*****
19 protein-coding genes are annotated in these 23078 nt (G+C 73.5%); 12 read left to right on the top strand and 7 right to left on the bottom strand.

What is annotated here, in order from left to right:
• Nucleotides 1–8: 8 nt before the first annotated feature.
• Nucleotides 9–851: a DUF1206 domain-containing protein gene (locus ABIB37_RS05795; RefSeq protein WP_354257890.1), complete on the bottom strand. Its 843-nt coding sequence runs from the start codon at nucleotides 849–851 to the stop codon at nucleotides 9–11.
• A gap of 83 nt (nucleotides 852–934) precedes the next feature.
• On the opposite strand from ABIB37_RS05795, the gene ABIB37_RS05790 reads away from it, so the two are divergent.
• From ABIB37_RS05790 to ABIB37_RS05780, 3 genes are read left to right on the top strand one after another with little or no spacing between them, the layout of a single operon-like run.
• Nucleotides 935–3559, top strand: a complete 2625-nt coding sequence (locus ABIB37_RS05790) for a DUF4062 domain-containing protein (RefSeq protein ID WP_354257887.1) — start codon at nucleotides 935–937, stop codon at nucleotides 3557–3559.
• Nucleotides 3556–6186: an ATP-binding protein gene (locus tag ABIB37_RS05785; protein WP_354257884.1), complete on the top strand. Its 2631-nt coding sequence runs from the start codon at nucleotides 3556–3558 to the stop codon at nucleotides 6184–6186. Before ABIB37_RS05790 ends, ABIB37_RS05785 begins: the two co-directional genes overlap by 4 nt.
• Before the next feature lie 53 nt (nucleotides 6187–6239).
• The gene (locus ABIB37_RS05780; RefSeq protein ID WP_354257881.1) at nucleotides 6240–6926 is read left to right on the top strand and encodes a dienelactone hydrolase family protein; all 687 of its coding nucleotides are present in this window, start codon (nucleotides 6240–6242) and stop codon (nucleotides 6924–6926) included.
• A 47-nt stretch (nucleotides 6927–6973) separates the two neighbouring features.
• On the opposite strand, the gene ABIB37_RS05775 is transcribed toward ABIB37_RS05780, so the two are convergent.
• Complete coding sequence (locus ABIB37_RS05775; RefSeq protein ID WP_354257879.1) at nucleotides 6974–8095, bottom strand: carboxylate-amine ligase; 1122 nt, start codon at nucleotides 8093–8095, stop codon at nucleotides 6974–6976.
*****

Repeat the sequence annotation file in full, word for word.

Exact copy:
19 protein-coding genes are annotated in these 23078 nt (G+C 73.5%); 12 read left to right on the top strand and 7 right to left on the bottom strand.

What is annotated here, in order from left to right:
• Nucleotides 1–8: 8 nt before the first annotated feature.
• Nucleotides 9–851: a DUF1206 domain-containing protein gene (locus ABIB37_RS05795; RefSeq protein WP_354257890.1), complete on the bottom strand. Its 843-nt coding sequence runs from the start codon at nucleotides 849–851 to the stop codon at nucleotides 9–11.
• A gap of 83 nt (nucleotides 852–934) precedes the next feature.
• On the opposite strand from ABIB37_RS05795, the gene ABIB37_RS05790 reads away from it, so the two are divergent.
• From ABIB37_RS05790 to ABIB37_RS05780, 3 genes are read left to right on the top strand one after another with little or no spacing between them, the layout of a single operon-like run.
• Nucleotides 935–3559, top strand: a complete 2625-nt coding sequence (locus ABIB37_RS05790) for a DUF4062 domain-containing protein (RefSeq protein ID WP_354257887.1) — start codon at nucleotides 935–937, stop codon at nucleotides 3557–3559.
• Nucleotides 3556–6186: an ATP-binding protein gene (locus tag ABIB37_RS05785; protein WP_354257884.1), complete on the top strand. Its 2631-nt coding sequence runs from the start codon at nucleotides 3556–3558 to the stop codon at nucleotides 6184–6186. Before ABIB37_RS05790 ends, ABIB37_RS05785 begins: the two co-directional genes overlap by 4 nt.
• Before the next feature lie 53 nt (nucleotides 6187–6239).
• The gene (locus ABIB37_RS05780; RefSeq protein ID WP_354257881.1) at nucleotides 6240–6926 is read left to right on the top strand and encodes a dienelactone hydrolase family protein; all 687 of its coding nucleotides are present in this window, start codon (nucleotides 6240–6242) and stop codon (nucleotides 6924–6926) included.
• A 47-nt stretch (nucleotides 6927–6973) separates the two neighbouring features.
• On the opposite strand, the gene ABIB37_RS05775 is transcribed toward ABIB37_RS05780, so the two are convergent.
• Complete coding sequence (locus ABIB37_RS05775; RefSeq protein ID WP_354257879.1) at nucleotides 6974–8095, bottom strand: carboxylate-amine ligase; 1122 nt, start codon at nucleotides 8093–8095, stop codon at nucleotides 6974–6976.